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It is easy to recognize and condemn overt acts of racism, but subtle and persistent racism is just as damaging. In Such a Fun Age, the author shows the variety of ways people can experience and display racist behavior. Having read the book twice, Avery shares her main takeaways. The book demonstrates how intent doesn't matter as much as impact, how…
 
brands that put a priority on diversity and inclusion stand out from the pack. More and more consumers are looking for companies that stand for something. Avery shares some of her favorite inclusive brands and why they resonate with her. This is just the tip of the iceberg when it comes to brands that stand for something and don't alienate others. …
 
Some people chose to have kids, and others don't. It is a very personal decision, and it can be an even more complicated decision if you have a disability. Avery has her husband and partner, Cameron, on the podcast to discuss having kids. They talk through the pressures of society, the pros, the cons, and the personal guilt you can battle if you ha…
 
Representation of minority groups is a problem at large. Avery has Andrea on this episode to discuss specifically how disability is portrayed in pop culture and media. They explore examples, what's wrong, what's good, and what stereotypes are being perpetuated.Avery Berschauer
 
In honor of Spooky Season, this month's installment of The More You Know Series takes a look at the movie Hush. In the film, a deaf and mute woman living in a secluded area falls prey to a serial killer. Avery invites Cam on the podcast to discuss reactions to the movie overall as well critiques on the depiction of disability and representation in …
 
Avery breaks down what Inspiration Porn is, her personal experience with it, and what you can do to avoid it. The term was coined by disability advocate Stella Young and refers to the objectification of people with disabilities to inspire people without disabilities. Resources: Stella Young's TEDx Talk How to Avoid "Inspiration Porn" - Forbes…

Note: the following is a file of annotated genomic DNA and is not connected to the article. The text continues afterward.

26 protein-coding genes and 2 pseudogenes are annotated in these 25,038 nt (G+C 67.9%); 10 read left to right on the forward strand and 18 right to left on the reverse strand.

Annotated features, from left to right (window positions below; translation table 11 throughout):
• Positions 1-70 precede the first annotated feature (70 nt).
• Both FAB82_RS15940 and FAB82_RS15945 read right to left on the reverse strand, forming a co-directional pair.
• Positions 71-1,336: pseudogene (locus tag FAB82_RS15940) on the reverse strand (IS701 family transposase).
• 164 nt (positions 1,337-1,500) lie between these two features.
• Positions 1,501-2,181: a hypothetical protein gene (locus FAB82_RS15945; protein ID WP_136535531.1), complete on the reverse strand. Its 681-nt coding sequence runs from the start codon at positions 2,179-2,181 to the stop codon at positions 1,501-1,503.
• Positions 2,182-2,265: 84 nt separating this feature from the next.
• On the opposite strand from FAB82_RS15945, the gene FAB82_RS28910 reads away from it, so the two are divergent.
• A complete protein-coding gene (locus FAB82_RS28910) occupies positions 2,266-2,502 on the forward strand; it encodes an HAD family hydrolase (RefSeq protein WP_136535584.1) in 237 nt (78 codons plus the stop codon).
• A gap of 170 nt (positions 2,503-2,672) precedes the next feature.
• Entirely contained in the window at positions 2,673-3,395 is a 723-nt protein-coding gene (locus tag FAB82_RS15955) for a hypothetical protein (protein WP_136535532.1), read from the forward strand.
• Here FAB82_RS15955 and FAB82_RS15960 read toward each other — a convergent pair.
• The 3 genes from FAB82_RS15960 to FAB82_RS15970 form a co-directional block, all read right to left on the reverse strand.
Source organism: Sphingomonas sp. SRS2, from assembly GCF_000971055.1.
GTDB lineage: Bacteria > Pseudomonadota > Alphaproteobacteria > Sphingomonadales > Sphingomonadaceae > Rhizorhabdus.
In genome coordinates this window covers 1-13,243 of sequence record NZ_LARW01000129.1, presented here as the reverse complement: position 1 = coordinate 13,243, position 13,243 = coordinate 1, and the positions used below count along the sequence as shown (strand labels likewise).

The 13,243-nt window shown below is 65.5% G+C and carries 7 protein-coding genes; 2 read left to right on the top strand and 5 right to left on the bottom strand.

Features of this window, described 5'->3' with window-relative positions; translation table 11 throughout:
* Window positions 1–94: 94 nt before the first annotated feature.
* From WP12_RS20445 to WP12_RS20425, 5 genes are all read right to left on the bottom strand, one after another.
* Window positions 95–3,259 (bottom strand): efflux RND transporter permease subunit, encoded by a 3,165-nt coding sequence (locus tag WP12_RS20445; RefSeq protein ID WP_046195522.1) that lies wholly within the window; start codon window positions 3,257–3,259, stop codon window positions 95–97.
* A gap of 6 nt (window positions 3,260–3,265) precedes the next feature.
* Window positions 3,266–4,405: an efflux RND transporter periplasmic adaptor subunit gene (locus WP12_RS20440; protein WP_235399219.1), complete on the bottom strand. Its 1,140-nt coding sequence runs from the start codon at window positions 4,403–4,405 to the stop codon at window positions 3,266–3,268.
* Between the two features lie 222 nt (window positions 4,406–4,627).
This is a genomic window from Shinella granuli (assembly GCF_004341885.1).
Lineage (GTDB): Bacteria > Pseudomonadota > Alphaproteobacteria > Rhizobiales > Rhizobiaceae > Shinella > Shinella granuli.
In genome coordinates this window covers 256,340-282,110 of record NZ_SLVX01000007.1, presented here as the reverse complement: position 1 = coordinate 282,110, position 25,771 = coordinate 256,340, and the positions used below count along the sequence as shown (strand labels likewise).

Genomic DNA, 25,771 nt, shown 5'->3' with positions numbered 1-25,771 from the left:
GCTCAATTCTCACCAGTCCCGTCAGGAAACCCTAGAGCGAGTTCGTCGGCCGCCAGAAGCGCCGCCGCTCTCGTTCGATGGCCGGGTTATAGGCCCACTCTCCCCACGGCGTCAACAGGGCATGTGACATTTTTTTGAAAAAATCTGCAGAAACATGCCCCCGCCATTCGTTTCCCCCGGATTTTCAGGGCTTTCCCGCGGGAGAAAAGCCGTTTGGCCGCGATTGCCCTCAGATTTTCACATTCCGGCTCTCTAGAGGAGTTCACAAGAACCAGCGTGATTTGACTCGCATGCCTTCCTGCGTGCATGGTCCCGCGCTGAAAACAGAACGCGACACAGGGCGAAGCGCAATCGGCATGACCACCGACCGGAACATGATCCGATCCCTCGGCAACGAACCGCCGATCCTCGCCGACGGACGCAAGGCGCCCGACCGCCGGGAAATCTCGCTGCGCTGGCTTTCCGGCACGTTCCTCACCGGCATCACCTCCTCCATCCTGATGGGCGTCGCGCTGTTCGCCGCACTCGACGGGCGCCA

At some point, you've probably asked yourself or friends would you rather be blind or deaf. It is a loaded question with a lot to consider. Avery invites Andrea Lambrecht back to the podcast to discuss. Find out what someone blind and someone with a hearing impairment have to say on the matter.
 
Watching movies and TV is a huge part of pop culture. Meeting someone and finding out you have the same favorite show immediately helps you build rapport. However, “watching” something is a visual act. How does someone who is blind or visually impaired watch movies or television shows? Avery goes into utilizing audio descriptions on streaming platf…
 
This month's installment of The More You Know Series takes a look at Crip Camp: A Disability Revolution. Avery recaps and shares her reactions to this award-winning documentary. For those interested in watching the film, it can be found on Netflix.
 
People with disabilities are used to being questioned about potential cures or treatments that could improve their current condition. While the mindset of needing to "fix" someone is a key part of ableism, medical discoveries are made every day. Choosing to lessen a disability is a personal one. Avery shares her feelings on if she would want to no …
 
Love what you do. It seems so simple, so why does it seem so hard at times? Everyone strives to be passionate about their work, but Avery makes the case for why it is even more important for members of marginalized communities to find work they love.Avery Berschauer
 
Avery reflects on the frustration of people not seeing her being "blind enough". Many people have an image of what someone with a disability looks and acts like, and if you don't fit in that box, you aren't really a disabled person. In a world full of shades of grey, why do people still try to put others in such black and white categories?…
 
The first installment of The More You Know series focuses on the book Mindset by Carol Dweck. Currently a psychology professor at Stanford University, Dweck’s book lays out how a person’s mindset can stand in the way of reaching their full potential. Avery summarizes the main points of the book, offers her critiques, and connects how mindset relate…
 
Anyone can fall victim to imposter syndrome, but studies show that minorities and people with disabilities are even more prone to it. On top of this, people in historically marginalized groups often fight against stereotype threat. Avery defines each of these terms and gives examples of how both of these concepts are detrimental.…